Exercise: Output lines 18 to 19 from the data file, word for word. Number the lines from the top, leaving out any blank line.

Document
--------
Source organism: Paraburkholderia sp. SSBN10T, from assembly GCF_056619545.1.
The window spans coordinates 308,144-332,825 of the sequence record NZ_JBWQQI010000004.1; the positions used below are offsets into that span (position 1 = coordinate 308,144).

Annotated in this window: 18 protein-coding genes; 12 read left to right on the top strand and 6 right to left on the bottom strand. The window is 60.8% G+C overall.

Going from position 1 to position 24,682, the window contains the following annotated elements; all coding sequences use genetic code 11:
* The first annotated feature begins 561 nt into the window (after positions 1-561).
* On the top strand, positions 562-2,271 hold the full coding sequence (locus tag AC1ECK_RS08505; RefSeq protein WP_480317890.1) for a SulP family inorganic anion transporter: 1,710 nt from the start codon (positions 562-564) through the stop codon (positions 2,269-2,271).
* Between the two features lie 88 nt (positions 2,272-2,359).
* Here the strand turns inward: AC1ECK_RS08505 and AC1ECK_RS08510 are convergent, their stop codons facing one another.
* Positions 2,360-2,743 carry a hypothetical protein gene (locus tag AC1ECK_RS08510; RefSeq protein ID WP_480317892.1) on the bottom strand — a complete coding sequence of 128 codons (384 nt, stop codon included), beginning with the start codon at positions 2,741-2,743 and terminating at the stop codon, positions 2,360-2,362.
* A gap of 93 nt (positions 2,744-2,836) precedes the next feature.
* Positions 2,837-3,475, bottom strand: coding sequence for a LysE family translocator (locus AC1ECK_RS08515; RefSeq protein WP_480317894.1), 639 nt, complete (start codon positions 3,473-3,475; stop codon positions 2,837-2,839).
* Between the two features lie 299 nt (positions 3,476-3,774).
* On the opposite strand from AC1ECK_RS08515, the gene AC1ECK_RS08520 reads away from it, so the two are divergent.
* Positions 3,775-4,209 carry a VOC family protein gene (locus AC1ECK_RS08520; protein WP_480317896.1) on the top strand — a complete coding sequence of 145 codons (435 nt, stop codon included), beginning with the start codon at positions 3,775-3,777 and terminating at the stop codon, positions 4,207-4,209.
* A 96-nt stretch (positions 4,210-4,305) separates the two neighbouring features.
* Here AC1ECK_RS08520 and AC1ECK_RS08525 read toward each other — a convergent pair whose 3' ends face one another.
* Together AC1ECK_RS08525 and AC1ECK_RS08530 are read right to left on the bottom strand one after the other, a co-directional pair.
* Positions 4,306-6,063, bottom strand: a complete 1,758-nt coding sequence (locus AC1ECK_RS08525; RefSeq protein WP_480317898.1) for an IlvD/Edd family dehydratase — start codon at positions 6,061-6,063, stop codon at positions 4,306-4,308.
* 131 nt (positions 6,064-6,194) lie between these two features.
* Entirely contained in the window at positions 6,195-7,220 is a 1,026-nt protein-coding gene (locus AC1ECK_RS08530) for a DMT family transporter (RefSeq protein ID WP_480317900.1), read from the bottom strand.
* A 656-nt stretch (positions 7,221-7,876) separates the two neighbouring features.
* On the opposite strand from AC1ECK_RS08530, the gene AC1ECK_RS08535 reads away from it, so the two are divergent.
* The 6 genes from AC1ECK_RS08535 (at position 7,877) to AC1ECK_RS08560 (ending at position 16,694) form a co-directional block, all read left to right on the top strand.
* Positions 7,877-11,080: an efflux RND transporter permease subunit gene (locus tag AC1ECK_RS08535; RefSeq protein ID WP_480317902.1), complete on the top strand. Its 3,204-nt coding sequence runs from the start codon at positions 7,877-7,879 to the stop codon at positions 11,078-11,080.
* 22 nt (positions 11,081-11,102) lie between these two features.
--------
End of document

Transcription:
* Positions 4,306-6,063, bottom strand: a complete 1,758-nt coding sequence (locus AC1ECK_RS08525; RefSeq protein WP_480317898.1) for an IlvD/Edd family dehydratase — start codon at positions 6,061-6,063, stop codon at positions 4,306-4,308.
* 131 nt (positions 6,064-6,194) lie between these two features.